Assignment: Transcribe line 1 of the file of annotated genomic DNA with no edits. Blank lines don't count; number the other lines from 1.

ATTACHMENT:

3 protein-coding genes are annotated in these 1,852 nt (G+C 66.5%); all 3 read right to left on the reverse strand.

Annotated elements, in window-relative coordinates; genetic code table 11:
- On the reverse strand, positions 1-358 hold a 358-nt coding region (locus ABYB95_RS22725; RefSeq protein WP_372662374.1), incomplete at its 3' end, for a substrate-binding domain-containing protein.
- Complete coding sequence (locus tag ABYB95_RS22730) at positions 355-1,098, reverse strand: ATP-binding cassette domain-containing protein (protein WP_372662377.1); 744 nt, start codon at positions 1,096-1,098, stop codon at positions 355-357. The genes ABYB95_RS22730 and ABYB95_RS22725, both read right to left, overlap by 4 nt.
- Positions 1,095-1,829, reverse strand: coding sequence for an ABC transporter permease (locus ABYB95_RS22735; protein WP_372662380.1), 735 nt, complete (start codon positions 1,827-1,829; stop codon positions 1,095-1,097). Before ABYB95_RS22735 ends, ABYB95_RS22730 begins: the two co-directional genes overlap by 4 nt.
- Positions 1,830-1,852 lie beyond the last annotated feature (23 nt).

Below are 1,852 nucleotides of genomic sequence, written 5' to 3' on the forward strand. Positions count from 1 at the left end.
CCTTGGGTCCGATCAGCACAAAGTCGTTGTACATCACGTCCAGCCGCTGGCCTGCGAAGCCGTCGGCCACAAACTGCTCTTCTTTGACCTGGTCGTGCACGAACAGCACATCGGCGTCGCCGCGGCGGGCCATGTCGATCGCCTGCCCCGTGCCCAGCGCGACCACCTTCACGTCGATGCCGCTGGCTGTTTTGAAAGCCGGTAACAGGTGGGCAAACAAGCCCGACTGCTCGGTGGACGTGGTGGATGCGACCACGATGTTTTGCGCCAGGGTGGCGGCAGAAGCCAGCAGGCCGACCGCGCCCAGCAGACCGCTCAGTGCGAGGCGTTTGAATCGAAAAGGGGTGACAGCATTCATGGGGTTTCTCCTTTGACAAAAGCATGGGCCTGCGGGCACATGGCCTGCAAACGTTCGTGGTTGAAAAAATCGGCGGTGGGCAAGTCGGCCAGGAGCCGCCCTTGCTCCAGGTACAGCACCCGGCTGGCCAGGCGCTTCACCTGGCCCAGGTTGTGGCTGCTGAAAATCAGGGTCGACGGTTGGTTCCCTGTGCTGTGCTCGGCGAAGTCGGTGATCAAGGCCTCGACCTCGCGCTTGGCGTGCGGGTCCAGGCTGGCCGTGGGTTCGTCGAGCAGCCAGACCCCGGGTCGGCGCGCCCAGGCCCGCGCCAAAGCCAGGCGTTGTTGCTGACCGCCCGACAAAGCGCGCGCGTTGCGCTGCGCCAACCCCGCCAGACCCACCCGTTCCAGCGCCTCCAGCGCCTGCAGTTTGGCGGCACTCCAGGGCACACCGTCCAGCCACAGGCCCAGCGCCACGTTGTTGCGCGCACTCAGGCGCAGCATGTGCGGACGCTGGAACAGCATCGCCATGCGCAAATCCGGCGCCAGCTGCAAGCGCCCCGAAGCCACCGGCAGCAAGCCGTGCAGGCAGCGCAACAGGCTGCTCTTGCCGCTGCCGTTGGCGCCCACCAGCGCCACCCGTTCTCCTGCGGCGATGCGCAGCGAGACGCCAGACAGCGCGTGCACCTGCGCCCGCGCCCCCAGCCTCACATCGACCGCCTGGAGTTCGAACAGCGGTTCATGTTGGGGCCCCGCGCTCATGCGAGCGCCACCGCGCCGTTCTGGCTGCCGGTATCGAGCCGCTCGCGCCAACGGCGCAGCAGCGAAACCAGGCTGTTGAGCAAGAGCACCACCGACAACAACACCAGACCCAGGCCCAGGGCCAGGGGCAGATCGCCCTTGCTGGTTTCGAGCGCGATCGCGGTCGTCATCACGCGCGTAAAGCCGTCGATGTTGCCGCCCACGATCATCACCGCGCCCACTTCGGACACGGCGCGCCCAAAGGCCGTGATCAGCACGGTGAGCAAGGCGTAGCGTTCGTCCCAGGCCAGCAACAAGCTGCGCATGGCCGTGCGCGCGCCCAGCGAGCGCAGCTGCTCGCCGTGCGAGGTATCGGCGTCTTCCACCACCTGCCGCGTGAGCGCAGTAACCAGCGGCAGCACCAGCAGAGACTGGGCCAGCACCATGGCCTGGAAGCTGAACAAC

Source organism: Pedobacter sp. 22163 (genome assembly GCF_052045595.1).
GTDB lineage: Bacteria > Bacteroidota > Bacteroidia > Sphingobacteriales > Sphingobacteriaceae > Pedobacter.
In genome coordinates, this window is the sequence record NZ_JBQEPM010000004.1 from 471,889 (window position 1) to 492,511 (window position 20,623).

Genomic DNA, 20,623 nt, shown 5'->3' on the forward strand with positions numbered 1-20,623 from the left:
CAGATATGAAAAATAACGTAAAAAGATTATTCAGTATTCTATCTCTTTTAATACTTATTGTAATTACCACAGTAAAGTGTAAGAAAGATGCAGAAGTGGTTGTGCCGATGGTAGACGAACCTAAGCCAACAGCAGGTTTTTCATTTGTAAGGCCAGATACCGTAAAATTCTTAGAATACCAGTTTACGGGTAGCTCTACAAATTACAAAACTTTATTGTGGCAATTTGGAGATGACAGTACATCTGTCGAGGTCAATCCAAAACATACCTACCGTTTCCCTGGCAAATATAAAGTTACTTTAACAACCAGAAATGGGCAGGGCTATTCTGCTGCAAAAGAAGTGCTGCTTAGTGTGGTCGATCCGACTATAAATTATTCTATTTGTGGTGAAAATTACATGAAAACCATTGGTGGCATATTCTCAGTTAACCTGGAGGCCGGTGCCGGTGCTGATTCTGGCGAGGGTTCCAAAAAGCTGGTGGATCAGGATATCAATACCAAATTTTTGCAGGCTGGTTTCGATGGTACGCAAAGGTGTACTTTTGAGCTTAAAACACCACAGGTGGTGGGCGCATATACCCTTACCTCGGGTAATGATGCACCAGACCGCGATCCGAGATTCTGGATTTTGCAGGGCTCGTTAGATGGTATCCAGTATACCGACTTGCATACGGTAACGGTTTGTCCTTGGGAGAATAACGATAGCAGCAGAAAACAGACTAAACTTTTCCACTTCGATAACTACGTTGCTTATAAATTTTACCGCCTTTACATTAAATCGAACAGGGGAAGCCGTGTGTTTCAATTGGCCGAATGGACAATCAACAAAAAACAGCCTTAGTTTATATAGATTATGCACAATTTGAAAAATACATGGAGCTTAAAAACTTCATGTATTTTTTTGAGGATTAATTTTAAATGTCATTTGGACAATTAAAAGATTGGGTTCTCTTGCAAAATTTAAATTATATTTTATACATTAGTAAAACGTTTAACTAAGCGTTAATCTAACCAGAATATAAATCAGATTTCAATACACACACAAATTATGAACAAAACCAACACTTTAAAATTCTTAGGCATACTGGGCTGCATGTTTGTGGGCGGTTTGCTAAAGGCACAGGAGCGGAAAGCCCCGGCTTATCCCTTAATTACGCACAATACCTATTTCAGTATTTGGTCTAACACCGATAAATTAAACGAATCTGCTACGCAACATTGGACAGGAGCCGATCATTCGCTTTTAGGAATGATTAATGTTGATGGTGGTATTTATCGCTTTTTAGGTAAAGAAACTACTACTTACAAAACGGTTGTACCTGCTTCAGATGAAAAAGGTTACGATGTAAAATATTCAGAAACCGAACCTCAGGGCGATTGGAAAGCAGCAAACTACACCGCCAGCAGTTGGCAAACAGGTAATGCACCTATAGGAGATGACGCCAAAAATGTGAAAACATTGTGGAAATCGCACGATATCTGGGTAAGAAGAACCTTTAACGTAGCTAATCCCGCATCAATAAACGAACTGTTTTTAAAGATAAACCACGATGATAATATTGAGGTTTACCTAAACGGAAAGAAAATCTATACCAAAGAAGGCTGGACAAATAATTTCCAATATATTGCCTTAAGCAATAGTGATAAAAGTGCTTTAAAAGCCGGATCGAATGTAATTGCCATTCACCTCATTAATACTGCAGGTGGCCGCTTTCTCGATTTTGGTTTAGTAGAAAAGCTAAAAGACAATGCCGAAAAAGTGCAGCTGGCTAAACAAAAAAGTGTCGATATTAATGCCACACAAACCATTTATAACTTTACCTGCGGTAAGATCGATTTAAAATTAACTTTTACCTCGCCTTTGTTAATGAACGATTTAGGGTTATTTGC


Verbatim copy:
3 protein-coding genes are annotated in these 1,852 nt (G+C 66.5%); all 3 read right to left on the reverse strand.